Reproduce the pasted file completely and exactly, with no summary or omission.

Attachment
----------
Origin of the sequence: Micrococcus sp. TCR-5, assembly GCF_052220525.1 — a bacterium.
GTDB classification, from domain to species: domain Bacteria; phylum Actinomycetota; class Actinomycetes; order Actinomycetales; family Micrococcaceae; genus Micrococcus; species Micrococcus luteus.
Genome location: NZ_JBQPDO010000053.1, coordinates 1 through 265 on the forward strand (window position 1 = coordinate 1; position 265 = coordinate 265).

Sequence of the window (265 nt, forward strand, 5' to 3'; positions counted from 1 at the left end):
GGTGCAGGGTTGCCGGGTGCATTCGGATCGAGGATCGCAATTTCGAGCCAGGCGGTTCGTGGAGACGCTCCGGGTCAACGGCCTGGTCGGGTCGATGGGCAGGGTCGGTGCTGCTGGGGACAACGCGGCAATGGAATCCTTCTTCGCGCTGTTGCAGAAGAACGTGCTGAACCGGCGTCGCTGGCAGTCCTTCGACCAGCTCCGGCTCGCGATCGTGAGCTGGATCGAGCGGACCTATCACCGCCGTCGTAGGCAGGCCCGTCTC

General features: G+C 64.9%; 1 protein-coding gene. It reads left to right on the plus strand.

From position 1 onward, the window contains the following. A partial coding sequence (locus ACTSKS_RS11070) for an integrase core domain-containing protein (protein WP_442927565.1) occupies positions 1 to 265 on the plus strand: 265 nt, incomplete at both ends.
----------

Origin of the sequence: Micrococcus sp. TCR-5, assembly GCF_052220525.1 — a bacterium.
GTDB classification, from domain to species: domain Bacteria; phylum Actinomycetota; class Actinomycetes; order Actinomycetales; family Micrococcaceae; genus Micrococcus; species Micrococcus luteus.
Genome location: NZ_JBQPDO010000053.1, coordinates 1 through 265 on the forward strand (window position 1 = coordinate 1; position 265 = coordinate 265).

Sequence of the window (265 nt, forward strand, 5' to 3'; positions counted from 1 at the left end):
GGTGCAGGGTTGCCGGGTGCATTCGGATCGAGGATCGCAATTTCGAGCCAGGCGGTTCGTGGAGACGCTCCGGGTCAACGGCCTGGTCGGGTCGATGGGCAGGGTCGGTGCTGCTGGGGACAACGCGGCAATGGAATCCTTCTTCGCGCTGTTGCAGAAGAACGTGCTGAACCGGCGTCGCTGGCAGTCCTTCGACCAGCTCCGGCTCGCGATCGTGAGCTGGATCGAGCGGACCTATCACCGCCGTCGTAGGCAGGCCCGTCTC

General features: G+C 64.9%; 1 protein-coding gene. It reads left to right on the plus strand.

From position 1 onward, the window contains the following. A partial coding sequence (locus ACTSKS_RS11070) for an integrase core domain-containing protein (protein WP_442927565.1) occupies positions 1 to 265 on the plus strand: 265 nt, incomplete at both ends.